What are the consequences of Rachel’s trading her night with Ya’acov? THEREFORE HE SHAL LIE WITH YOU THIS NIGHT – “It was my night to be with him, but I give it to you in return for your son’s Dudaim.” Because she thought lightly of sleeping with so righteous a man, she was not privileged to be buried with him (Rashi, Bereishit 30:15). Rachel gave up one night with Ya’acov for the sake of the Dudaim, and lost her merit of eternal burial with him. “Rabbi Eliezer says, they both lost, and they both gained. Leah lost the Dudaim but gained two tribes and the burial (in Machpelah). Rachel gained the Dudaim but lost the tribes and the burial… “(Midrash Shir HaShirim Rabbah 7:20). As a result of the Dudaim trade, Leah gained two extra tribes and thus gave birth to six of the twelve tribes, leaving only two tribes for Rachel, and she merited to be buried with Ya’acov. Rachel lost all of the above, but she gained the Dudaim. It seems that the Midrash equalizes the value of the Dudaim with two extra tribes and eternal burial with Ya’acov in the Machpelah cave. What is the big deal about the Dudaim that they outweigh two tribes and burial in the Machpelah? Have you ever heard about anyone making this kind of exchange? How can this tremendous loss be balanced against the gain of these simple Dudaim weeds?

First Fruit of Hashem’s People
“Reuven went… found …and brought.” Why didn’t the Torah simply state, “Reuven went in the time of wheat harvest and found Dudaim in the field?” Rav Eliyahu Kitov explains that Reuven was four years old, “and went” – in the ways of the fathers of the world who strove to rectify the sin of Adam. The three Patriarchs paved the way for progressing in holiness. Reuven, the first son of their accumulated efforts was worthy to walk in the way of his Fathers when he became four years old. Reuven is the first plant of Hashem’s people. The holiness of the first three years of the life of a tree is not yet available in its fruits (orlah). Likewise, the three first years we knew nothing about Reuven; his world opens only in his fourth year. Reuven’s deed praises Hashem; therefore, the Torah mentions every one of his moves. A little deed in purity is dearer to Hashem than the greatest accomplishment, which is not totally pure.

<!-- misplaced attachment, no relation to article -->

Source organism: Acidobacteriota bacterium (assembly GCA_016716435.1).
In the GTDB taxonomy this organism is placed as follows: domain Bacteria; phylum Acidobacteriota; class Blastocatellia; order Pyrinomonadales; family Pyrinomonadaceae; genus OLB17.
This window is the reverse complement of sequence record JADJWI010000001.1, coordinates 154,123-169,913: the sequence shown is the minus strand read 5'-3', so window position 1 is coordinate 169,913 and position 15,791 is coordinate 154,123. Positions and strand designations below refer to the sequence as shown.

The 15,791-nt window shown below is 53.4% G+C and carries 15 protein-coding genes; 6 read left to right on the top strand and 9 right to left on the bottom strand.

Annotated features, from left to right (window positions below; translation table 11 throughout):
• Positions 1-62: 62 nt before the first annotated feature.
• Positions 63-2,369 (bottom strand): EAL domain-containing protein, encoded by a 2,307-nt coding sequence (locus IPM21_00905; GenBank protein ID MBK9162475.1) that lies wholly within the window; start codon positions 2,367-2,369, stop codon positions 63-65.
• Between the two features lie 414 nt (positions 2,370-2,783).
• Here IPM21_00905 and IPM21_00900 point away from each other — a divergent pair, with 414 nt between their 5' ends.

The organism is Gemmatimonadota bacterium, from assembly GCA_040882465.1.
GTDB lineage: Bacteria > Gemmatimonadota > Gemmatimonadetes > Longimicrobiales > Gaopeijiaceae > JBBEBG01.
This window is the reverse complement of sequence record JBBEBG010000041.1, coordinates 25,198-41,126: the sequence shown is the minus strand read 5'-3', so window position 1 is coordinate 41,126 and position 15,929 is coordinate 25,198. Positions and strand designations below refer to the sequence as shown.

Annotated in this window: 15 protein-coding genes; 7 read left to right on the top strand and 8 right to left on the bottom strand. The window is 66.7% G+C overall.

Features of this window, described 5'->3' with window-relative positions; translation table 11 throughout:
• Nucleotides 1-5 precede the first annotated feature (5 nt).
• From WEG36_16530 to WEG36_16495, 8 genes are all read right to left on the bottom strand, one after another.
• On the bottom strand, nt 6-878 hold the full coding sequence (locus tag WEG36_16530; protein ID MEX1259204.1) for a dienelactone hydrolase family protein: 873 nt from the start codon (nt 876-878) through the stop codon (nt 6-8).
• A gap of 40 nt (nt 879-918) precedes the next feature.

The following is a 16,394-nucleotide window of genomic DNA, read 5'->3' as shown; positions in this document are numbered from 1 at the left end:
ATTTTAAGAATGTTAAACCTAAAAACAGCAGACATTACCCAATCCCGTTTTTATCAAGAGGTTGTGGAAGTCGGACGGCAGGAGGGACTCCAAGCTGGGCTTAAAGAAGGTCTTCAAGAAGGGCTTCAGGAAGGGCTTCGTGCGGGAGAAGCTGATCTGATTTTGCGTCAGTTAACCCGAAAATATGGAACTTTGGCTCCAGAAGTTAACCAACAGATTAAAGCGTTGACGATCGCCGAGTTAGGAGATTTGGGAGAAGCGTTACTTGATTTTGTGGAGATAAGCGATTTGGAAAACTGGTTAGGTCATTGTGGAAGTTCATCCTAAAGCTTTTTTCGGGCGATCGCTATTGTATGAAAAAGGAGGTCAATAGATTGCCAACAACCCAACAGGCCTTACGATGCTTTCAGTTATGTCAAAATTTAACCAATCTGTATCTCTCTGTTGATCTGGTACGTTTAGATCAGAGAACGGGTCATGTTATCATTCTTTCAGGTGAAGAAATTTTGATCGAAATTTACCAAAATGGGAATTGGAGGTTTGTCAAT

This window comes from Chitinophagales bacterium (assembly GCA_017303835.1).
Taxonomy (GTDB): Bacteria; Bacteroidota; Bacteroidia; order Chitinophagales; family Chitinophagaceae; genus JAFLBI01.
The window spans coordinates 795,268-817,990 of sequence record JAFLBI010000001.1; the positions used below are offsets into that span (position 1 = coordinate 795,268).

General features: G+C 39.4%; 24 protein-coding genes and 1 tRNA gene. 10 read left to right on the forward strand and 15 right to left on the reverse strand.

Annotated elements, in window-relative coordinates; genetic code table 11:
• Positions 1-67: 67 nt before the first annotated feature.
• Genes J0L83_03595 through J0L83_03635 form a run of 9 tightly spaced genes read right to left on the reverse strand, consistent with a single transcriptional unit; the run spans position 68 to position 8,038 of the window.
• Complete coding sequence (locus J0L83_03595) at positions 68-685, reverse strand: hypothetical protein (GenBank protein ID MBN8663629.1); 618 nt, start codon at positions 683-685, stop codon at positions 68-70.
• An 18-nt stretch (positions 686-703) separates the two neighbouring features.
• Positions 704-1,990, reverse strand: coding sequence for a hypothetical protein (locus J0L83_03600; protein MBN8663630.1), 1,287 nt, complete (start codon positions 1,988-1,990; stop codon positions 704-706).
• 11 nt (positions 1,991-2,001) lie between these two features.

The Pure Act of Giving to His Mother
The home of Ya’acov, our Father, was empty. There was nothing there except that which Lavan would give with his stingy hand. Ya’acov’s children didn’t complain. The little bread with salt, which they honestly earned was dearer to them than all the pleasures of the world. Those who seek Hashem do not desire extras in this world. They are happy with their portion. Reuven, the oldest of the sons was hungry. There was nothing to eat at home, so he went to the field. “It was the days of the wheat harvest.” In contrast to the emptiness of his home, the field was bursting with wheat, barley, grapes, figs, pomegranates and more. The soul of the young boy desired them all. However, he had no right to any of them. The field belonged to his miserly uncle Lavan, and whoever even tastes a small bite without permission is a thief. However, the Dudaim are weeds that grow by themselves, they are hefker – belonging to whoever finds them. Although nobody planted or tended the Dudaim, they were a desirable sight with their tempting orange fruits with their delicious scent. Reuven wanted to grab some of them for himself but instead, “He brought them to Leah his mother.” He didn’t even save any for himself. – “My mother should be the first to enjoy the pleasure. She is stuck in the house with the little ones. “I found the Dudaim, but what about my mother? Let me bring them to her. She brought me to the world; I owe my soul to her!” The eye of flesh and blood cannot see or understand what was going on in Reuven’s pure heart, when he performed the first deed of his greatness. Only Hashem tests our heart and knows. Therefore, it is written in the Torah, “And he went, and he found, and he brought.”

Repairing the First Act of Stealing in the World
Reuven’s deed is contrasted to that of Adam and Chava in the Garden. Why does the Torah tell us that Reuven picked the Dudaim in the time of the wheat harvest? “To tell the praise of the tribes, that it was the harvest time and he did not stretch his hands out in robbery to bring wheat and barley, rather only a hefker matter which people don’t care about” (Rashi, Bereishit 30:14). What kind of praise is it to state that the holy tribes are not thieves? This alludes to the rectification of the first act of stealing in the world. Adam and Chava were alone in the world; everything in the Garden of Eden was theirs. Only one tree was withheld from them. They desired it and took what was not theirs. At that moment, they descended from their previous greatness and never ascended again. After 20 generations, one family spun a thread from three strands that will never be broken. Reuven, the first fruit of this family, rectified their sin. Nothing in the whole world belonged to him except for one weed. He held it in his hand and desired it, but did not taste it although he saw that it was good, because the tzaddikim do not stretch out their hands in robbery.

Rectifying Eating from the Tree of Knowledge